NBA, NFL, social media

The power of social media

Clapping back

In case you haven’t been paying attention, Kevin Durant is one of the greatest basketball players on the earth right now. He also can’t ignore the noise or criticism of his basketball decisions. A few nights ago KD responded to an average twitter follower. Screenshot were grabbed and conspiracy theories were formed. He has a fake account! Someone in his camp screwed that up! How many other accounts does he have! 

At the annual Tech Crunch SF KD addressed the elephant in the room with the below.

Notice what KD didn’t say? He didn’t say that he doesn’t have side accounts or that it was a mistake. He also didn’t apologize for referring to himself in the third person, which I guess isn’t that big of a sin, but still lends credence that he does have side accounts. I have not heard KD refer to himself in the third person. He doesn’t strike as that kind of a guy. And by admitting a mistake actually made me like him more. He could have claimed he was hacked.

Here we stand though, the current NBA Finals Champ speaking about his social media.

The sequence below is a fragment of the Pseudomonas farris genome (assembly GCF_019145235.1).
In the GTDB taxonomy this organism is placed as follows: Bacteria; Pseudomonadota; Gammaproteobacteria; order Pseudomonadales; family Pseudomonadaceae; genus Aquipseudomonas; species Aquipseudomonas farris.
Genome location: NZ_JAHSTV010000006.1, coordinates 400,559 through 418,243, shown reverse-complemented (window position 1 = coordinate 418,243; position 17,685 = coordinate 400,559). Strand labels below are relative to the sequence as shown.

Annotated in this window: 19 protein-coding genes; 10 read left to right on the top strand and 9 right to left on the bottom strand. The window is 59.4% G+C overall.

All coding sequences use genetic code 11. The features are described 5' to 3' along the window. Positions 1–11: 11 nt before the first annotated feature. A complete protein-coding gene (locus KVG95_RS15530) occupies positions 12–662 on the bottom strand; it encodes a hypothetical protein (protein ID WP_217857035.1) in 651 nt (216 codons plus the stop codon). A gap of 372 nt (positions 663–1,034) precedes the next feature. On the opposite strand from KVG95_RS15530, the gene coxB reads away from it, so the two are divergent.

I hear you

I tweeted Metta World Peace / Ron Artest several years ago pretty frequently. It was my goal for him to respond. I said some goofy stuff, anything to be different. I finally got a response.

I had another reminder that professional athletes hear the peanut gallery. As the NFL has resumed it also has brought back the routine of fans complaining about fantasy football performance directly to players. You can see a few athletes responses below. My point in this is that these athletes are just like us. They are not indestructible. Their walls are actually much lower than we thought. They look at their mentions and notifications.

$30 Million Raised

Counter to all of the clapping back and complaining, you have movements for good. Look at JJ Watt’s twitter. From a simple ask and small goal, he raised over $30 Million for the hurricane relief efforts in Houston. What an inspiring small act that generated a significant amount of money for a city.

Social media has completely changed the way athletes are viewed and how we interact with them.


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